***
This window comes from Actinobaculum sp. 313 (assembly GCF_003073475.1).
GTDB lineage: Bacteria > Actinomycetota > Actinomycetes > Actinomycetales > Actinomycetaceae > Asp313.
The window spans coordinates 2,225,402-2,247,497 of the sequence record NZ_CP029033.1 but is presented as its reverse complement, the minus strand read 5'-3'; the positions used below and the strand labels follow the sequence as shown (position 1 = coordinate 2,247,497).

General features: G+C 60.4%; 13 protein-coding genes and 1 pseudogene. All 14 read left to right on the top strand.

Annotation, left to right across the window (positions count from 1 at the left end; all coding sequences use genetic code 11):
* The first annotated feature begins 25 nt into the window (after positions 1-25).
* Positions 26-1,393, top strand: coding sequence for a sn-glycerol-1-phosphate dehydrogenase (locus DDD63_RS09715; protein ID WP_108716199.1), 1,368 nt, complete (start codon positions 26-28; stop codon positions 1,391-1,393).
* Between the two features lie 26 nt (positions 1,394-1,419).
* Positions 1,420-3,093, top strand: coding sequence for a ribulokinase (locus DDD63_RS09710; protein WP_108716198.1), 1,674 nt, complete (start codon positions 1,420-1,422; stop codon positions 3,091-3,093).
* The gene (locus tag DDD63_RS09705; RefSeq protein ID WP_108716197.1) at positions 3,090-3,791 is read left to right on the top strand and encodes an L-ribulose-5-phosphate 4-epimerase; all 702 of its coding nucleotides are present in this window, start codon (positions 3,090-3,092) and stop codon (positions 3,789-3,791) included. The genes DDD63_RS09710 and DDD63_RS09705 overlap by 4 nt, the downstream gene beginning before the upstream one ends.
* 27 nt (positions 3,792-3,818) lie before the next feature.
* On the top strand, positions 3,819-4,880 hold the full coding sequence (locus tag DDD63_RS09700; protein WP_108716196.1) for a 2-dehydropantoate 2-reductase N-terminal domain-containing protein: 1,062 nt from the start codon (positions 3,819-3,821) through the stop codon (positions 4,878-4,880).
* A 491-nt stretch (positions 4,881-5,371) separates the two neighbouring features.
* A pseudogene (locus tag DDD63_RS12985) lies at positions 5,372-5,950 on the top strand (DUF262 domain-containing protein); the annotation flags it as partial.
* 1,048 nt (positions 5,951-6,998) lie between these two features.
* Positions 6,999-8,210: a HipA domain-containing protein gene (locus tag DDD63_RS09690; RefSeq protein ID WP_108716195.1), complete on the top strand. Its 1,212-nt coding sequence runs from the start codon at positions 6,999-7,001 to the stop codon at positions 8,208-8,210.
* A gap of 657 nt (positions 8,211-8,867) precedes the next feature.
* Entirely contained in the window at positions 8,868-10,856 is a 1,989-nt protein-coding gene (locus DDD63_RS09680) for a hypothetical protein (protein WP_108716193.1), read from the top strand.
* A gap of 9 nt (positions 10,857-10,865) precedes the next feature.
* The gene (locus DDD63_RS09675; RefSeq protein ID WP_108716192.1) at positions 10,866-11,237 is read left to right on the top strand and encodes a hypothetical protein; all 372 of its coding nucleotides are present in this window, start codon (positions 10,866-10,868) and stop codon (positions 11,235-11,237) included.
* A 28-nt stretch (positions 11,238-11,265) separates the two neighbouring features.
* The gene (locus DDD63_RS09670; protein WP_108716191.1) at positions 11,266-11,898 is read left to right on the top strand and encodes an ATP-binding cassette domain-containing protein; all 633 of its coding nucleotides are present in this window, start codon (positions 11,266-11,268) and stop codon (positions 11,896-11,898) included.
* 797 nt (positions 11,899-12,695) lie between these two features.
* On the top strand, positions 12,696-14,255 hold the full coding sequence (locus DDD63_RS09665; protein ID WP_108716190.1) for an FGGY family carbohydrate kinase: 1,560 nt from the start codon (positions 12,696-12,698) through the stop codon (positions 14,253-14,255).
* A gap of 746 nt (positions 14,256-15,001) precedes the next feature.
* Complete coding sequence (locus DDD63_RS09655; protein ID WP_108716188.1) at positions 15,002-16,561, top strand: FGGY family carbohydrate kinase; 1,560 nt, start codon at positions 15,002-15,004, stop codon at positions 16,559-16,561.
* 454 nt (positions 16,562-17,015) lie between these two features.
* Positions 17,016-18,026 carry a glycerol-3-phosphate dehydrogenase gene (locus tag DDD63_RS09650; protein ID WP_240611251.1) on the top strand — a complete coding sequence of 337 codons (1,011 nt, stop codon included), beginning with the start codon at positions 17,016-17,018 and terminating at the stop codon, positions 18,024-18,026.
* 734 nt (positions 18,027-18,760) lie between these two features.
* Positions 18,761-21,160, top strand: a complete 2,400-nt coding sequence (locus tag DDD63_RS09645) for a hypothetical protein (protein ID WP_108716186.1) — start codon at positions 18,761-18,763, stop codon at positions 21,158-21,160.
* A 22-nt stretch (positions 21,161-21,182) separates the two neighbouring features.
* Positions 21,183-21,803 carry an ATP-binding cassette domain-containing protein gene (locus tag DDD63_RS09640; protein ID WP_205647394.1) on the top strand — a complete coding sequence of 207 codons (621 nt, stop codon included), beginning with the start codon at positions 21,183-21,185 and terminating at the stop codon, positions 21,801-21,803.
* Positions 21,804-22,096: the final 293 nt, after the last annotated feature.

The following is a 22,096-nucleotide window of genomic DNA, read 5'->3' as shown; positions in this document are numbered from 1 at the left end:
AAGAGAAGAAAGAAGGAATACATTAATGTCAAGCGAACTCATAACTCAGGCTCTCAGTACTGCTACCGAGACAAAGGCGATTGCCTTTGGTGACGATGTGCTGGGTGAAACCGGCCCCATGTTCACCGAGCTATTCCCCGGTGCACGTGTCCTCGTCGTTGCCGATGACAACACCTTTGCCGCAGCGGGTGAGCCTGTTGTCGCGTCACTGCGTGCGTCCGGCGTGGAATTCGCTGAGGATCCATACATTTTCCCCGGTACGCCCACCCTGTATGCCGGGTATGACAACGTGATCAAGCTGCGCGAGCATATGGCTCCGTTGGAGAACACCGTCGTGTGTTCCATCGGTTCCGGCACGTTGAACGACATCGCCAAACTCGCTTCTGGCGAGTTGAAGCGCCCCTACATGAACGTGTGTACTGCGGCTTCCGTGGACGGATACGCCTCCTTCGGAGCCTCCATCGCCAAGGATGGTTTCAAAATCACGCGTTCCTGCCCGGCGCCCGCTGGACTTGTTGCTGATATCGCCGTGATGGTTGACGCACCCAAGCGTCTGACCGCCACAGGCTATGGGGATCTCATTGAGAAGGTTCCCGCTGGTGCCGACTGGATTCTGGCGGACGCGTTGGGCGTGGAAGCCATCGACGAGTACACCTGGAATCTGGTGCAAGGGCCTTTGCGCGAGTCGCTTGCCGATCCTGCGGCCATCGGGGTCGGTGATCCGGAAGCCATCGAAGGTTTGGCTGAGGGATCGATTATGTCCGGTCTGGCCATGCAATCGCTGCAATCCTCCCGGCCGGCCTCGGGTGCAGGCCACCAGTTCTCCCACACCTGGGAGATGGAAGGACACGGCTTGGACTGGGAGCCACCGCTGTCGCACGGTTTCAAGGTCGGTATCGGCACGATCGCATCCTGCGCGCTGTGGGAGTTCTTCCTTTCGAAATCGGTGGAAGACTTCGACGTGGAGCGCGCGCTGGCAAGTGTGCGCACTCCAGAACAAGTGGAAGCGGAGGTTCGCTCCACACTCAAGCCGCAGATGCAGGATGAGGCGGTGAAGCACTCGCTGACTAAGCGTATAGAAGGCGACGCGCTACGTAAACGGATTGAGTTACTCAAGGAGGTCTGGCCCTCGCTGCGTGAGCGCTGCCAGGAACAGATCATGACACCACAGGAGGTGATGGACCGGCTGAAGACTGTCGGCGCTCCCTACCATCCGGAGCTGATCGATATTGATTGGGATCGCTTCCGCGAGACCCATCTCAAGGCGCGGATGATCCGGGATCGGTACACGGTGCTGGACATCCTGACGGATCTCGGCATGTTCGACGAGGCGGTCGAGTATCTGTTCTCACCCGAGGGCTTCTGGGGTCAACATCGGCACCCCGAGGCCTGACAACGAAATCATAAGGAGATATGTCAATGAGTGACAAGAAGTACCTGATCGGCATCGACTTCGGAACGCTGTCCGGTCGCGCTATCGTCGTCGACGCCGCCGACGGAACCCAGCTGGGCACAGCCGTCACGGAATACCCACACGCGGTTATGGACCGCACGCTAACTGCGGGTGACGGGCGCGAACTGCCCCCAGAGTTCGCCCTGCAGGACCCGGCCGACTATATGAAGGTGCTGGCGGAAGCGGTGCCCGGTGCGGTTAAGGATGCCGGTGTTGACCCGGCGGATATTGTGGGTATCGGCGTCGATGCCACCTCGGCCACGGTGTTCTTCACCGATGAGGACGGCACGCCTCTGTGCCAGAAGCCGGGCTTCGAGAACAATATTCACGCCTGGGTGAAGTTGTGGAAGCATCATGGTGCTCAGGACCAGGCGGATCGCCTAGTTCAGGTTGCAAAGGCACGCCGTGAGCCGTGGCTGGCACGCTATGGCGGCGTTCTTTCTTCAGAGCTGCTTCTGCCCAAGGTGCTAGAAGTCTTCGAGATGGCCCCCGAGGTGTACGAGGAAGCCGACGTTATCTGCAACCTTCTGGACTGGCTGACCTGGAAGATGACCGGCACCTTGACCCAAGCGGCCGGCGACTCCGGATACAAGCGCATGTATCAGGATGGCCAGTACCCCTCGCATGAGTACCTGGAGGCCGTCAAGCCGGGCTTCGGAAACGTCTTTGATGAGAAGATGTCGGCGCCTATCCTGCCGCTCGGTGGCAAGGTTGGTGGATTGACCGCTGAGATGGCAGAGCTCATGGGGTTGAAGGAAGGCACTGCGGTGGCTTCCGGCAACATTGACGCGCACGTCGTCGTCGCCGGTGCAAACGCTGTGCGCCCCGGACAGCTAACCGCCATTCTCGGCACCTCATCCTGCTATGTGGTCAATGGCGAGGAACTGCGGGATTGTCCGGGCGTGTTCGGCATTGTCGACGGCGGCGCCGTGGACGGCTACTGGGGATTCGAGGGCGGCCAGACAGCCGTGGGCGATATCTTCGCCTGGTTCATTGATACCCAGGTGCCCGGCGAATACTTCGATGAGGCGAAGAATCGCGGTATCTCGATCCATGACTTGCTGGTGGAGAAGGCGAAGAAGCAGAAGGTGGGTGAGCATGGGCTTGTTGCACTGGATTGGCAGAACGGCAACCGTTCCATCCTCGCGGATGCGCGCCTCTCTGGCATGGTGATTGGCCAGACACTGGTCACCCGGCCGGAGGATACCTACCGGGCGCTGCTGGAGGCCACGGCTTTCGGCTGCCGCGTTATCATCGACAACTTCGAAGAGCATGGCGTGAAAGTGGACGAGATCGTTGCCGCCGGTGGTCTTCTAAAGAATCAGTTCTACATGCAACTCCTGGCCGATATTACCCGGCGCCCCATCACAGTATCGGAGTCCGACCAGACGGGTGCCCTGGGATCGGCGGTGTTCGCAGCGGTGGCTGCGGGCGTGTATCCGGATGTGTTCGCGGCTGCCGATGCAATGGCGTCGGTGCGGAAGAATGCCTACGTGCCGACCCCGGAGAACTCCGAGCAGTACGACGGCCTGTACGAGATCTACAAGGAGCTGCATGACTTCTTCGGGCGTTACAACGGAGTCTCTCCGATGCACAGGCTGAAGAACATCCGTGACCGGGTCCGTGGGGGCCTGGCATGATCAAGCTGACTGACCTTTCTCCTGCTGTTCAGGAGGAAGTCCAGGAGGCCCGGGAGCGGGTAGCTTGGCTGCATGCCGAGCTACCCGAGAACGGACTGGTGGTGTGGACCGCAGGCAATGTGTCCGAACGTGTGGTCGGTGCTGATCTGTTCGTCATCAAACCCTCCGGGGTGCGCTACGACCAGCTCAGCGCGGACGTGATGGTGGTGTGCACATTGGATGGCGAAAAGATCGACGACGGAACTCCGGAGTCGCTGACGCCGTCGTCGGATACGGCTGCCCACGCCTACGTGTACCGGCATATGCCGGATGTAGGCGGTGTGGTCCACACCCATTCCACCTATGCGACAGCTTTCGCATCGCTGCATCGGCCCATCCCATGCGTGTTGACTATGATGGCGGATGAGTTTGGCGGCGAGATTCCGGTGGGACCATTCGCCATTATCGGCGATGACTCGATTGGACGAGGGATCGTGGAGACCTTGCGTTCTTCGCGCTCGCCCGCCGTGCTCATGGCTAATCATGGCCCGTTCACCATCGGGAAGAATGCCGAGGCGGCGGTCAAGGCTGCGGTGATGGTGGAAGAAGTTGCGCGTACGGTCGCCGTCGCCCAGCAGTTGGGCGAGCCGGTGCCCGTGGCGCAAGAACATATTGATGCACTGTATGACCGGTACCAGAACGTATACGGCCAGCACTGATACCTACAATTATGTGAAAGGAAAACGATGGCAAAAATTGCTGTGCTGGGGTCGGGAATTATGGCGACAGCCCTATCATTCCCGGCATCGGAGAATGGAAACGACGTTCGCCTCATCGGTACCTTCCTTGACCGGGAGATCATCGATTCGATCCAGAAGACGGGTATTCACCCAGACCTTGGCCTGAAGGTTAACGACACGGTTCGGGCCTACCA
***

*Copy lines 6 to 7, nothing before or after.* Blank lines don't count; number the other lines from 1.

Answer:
* The first annotated feature begins 25 nt into the window (after positions 1-25).
* Positions 26-1,393, top strand: coding sequence for a sn-glycerol-1-phosphate dehydrogenase (locus DDD63_RS09715; protein ID WP_108716199.1), 1,368 nt, complete (start codon positions 26-28; stop codon positions 1,391-1,393).